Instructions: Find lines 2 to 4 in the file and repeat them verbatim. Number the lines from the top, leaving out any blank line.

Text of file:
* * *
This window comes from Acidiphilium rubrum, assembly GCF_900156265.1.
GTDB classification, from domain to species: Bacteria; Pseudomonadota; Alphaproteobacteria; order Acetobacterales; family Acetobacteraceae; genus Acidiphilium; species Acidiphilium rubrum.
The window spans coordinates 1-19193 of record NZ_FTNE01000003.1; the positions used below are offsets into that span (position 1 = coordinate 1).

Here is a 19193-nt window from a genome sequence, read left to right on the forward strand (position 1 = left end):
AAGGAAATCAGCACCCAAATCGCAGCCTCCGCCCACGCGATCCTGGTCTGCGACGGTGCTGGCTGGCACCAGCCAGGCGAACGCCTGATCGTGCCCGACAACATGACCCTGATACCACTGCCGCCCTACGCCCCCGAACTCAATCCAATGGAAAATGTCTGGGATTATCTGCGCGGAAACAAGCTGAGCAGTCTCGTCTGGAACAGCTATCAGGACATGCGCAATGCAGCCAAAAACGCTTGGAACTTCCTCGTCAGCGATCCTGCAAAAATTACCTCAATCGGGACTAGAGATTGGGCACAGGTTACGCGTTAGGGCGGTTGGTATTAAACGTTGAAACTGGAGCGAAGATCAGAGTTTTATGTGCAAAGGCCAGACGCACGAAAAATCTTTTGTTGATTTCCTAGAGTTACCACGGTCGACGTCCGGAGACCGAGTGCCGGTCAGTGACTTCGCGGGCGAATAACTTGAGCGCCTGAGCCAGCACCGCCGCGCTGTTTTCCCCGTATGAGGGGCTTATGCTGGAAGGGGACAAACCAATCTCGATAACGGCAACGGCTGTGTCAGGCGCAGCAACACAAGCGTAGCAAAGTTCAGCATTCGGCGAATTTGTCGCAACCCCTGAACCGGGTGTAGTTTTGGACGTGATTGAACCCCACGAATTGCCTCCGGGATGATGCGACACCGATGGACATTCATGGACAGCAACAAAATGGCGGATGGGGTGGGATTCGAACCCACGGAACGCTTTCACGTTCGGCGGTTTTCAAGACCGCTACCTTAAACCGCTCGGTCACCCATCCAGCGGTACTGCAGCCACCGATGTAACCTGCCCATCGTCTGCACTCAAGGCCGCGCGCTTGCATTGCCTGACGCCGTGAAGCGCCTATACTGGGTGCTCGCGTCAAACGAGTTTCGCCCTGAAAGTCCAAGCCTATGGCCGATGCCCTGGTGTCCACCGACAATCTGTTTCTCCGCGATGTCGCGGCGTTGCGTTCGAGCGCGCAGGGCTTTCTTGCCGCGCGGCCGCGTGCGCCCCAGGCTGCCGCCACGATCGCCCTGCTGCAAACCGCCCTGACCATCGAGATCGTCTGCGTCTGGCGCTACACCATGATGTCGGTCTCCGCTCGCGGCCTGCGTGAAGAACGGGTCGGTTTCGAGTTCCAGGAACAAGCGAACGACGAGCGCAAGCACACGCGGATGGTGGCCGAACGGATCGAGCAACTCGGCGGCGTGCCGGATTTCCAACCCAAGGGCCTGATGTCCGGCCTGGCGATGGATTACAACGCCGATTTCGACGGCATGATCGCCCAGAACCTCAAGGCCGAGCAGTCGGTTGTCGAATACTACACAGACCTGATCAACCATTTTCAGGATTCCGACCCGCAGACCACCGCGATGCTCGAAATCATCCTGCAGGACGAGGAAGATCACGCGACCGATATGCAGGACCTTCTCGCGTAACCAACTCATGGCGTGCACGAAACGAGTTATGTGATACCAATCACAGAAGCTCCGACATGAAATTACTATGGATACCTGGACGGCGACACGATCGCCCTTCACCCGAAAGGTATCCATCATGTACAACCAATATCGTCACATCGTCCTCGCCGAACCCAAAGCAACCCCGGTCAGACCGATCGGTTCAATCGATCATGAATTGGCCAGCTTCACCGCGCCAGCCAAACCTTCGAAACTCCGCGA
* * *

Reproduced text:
GTDB classification, from domain to species: Bacteria; Pseudomonadota; Alphaproteobacteria; order Acetobacterales; family Acetobacteraceae; genus Acidiphilium; species Acidiphilium rubrum.
The window spans coordinates 1-19193 of record NZ_FTNE01000003.1; the positions used below are offsets into that span (position 1 = coordinate 1).

Here is a 19193-nt window from a genome sequence, read left to right on the forward strand (position 1 = left end):